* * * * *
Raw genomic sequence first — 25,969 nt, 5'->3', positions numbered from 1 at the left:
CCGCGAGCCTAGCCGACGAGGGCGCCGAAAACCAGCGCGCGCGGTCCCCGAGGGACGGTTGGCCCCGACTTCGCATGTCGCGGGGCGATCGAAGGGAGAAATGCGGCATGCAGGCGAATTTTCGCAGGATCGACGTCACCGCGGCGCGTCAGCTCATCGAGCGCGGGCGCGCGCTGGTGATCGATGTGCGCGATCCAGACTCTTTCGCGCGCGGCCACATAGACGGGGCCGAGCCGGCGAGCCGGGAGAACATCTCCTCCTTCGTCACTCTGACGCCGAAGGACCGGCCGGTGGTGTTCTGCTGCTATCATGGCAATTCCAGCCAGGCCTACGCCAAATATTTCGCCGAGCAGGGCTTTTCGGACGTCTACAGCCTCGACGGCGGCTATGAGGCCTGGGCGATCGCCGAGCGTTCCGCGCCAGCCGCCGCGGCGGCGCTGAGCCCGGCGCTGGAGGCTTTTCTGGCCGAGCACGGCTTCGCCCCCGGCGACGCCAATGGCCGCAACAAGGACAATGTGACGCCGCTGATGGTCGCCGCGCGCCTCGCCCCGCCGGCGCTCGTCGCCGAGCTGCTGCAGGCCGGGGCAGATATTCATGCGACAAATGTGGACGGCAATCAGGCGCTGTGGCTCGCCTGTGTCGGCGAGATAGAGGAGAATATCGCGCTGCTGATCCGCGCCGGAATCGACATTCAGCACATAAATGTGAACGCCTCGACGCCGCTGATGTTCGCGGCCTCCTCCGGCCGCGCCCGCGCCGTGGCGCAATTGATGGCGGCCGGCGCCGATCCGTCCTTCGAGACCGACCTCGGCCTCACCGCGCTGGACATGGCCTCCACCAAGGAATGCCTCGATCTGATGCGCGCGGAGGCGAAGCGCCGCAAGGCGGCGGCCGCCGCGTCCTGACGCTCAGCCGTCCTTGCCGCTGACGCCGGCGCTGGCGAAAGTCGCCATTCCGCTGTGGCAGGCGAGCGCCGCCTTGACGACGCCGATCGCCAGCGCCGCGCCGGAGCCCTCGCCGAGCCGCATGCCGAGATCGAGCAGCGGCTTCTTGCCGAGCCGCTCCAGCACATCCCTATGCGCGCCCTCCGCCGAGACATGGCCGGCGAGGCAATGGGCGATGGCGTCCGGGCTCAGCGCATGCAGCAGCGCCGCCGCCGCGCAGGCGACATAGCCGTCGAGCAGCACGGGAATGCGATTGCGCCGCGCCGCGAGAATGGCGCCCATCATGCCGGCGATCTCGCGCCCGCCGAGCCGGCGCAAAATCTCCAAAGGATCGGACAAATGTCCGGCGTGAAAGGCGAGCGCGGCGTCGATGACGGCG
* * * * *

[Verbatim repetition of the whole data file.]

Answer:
Raw genomic sequence first — 25,969 nt, 5'->3', positions numbered from 1 at the left:
CCGCGAGCCTAGCCGACGAGGGCGCCGAAAACCAGCGCGCGCGGTCCCCGAGGGACGGTTGGCCCCGACTTCGCATGTCGCGGGGCGATCGAAGGGAGAAATGCGGCATGCAGGCGAATTTTCGCAGGATCGACGTCACCGCGGCGCGTCAGCTCATCGAGCGCGGGCGCGCGCTGGTGATCGATGTGCGCGATCCAGACTCTTTCGCGCGCGGCCACATAGACGGGGCCGAGCCGGCGAGCCGGGAGAACATCTCCTCCTTCGTCACTCTGACGCCGAAGGACCGGCCGGTGGTGTTCTGCTGCTATCATGGCAATTCCAGCCAGGCCTACGCCAAATATTTCGCCGAGCAGGGCTTTTCGGACGTCTACAGCCTCGACGGCGGCTATGAGGCCTGGGCGATCGCCGAGCGTTCCGCGCCAGCCGCCGCGGCGGCGCTGAGCCCGGCGCTGGAGGCTTTTCTGGCCGAGCACGGCTTCGCCCCCGGCGACGCCAATGGCCGCAACAAGGACAATGTGACGCCGCTGATGGTCGCCGCGCGCCTCGCCCCGCCGGCGCTCGTCGCCGAGCTGCTGCAGGCCGGGGCAGATATTCATGCGACAAATGTGGACGGCAATCAGGCGCTGTGGCTCGCCTGTGTCGGCGAGATAGAGGAGAATATCGCGCTGCTGATCCGCGCCGGAATCGACATTCAGCACATAAATGTGAACGCCTCGACGCCGCTGATGTTCGCGGCCTCCTCCGGCCGCGCCCGCGCCGTGGCGCAATTGATGGCGGCCGGCGCCGATCCGTCCTTCGAGACCGACCTCGGCCTCACCGCGCTGGACATGGCCTCCACCAAGGAATGCCTCGATCTGATGCGCGCGGAGGCGAAGCGCCGCAAGGCGGCGGCCGCCGCGTCCTGACGCTCAGCCGTCCTTGCCGCTGACGCCGGCGCTGGCGAAAGTCGCCATTCCGCTGTGGCAGGCGAGCGCCGCCTTGACGACGCCGATCGCCAGCGCCGCGCCGGAGCCCTCGCCGAGCCGCATGCCGAGATCGAGCAGCGGCTTCTTGCCGAGCCGCTCCAGCACATCCCTATGCGCGCCCTCCGCCGAGACATGGCCGGCGAGGCAATGGGCGATGGCGTCCGGGCTCAGCGCATGCAGCAGCGCCGCCGCCGCGCAGGCGACATAGCCGTCGAGCAGCACGGGAATGCGATTGCGCCGCGCCGCGAGAATGGCGCCCATCATGCCGGCGATCTCGCGCCCGCCGAGCCGGCGCAAAATCTCCAAAGGATCGGACAAATGTCCGGCGTGAAAGGCGAGCGCGGCGTCGATGACGGCG